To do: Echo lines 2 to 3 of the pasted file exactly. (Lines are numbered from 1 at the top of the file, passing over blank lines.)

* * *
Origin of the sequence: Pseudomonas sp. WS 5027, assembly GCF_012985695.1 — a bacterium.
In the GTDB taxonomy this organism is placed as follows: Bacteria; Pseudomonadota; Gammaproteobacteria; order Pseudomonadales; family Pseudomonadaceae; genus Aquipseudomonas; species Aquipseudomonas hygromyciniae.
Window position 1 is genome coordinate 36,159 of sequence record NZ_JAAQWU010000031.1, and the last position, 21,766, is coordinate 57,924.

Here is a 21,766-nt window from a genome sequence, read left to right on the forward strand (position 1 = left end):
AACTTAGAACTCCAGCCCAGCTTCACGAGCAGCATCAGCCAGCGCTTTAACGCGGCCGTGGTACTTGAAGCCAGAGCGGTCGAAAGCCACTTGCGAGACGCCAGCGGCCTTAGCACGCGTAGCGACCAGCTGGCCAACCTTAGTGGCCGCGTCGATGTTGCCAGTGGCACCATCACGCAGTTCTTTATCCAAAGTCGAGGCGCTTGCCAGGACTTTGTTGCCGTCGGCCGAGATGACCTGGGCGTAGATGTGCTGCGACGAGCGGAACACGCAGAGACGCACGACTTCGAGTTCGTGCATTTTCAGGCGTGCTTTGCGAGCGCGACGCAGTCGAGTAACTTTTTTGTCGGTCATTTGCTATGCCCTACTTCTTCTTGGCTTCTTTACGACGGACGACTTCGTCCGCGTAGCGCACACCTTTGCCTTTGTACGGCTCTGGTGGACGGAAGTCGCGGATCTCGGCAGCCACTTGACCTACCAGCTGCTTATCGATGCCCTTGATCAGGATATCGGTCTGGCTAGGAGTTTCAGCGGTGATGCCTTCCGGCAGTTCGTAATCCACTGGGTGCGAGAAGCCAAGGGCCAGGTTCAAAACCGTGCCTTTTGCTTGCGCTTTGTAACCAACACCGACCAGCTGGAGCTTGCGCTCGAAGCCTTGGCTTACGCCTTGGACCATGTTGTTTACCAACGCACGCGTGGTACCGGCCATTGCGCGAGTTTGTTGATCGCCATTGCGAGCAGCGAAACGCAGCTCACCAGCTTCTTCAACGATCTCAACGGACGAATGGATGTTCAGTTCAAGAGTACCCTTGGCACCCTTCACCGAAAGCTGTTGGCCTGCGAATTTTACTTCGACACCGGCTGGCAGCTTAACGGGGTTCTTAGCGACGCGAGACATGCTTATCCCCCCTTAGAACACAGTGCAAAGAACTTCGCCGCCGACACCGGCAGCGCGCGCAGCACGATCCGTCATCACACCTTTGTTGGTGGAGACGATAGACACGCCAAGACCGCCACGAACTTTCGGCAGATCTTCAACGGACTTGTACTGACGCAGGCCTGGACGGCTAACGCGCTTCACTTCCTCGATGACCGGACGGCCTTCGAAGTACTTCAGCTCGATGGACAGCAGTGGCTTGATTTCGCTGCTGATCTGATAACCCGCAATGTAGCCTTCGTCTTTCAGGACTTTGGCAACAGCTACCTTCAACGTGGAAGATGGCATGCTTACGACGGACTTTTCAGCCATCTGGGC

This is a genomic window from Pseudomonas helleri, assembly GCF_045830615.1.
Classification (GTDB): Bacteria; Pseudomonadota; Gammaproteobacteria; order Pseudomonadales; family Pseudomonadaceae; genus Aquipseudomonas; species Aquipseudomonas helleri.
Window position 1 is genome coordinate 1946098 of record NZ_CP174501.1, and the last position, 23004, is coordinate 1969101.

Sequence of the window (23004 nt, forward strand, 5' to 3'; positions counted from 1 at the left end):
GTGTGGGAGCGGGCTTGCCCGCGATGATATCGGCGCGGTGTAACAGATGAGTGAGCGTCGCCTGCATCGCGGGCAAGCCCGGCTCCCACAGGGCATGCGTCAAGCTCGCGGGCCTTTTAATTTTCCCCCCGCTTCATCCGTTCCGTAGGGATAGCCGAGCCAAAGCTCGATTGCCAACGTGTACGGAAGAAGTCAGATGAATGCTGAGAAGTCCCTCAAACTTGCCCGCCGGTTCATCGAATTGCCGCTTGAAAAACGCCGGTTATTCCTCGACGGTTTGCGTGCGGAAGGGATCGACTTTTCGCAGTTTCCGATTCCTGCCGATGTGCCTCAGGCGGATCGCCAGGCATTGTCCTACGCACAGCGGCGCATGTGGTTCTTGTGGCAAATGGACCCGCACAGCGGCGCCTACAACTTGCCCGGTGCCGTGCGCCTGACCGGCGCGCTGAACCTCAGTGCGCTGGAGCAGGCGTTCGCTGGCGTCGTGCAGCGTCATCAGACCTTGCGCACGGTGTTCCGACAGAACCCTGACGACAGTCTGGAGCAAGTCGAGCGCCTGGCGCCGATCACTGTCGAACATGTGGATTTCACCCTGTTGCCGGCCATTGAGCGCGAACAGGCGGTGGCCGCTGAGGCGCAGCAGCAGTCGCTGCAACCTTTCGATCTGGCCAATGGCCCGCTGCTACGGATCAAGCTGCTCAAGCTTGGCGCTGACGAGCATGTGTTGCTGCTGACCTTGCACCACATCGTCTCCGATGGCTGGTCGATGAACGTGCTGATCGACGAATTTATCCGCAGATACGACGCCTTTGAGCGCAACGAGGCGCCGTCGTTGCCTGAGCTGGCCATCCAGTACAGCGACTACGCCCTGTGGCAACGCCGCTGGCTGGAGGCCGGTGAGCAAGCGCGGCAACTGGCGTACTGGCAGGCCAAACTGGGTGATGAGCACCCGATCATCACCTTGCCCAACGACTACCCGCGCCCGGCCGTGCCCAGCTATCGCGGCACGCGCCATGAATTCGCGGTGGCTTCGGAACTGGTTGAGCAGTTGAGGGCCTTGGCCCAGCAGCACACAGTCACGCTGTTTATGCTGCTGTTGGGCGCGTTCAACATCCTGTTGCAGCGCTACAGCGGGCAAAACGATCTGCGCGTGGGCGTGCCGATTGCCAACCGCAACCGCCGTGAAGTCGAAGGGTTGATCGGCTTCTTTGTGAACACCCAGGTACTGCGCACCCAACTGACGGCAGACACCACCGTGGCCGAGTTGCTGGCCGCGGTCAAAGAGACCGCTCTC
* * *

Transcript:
In the GTDB taxonomy this organism is placed as follows: Bacteria; Pseudomonadota; Gammaproteobacteria; order Pseudomonadales; family Pseudomonadaceae; genus Aquipseudomonas; species Aquipseudomonas hygromyciniae.
Window position 1 is genome coordinate 36,159 of sequence record NZ_JAAQWU010000031.1, and the last position, 21,766, is coordinate 57,924.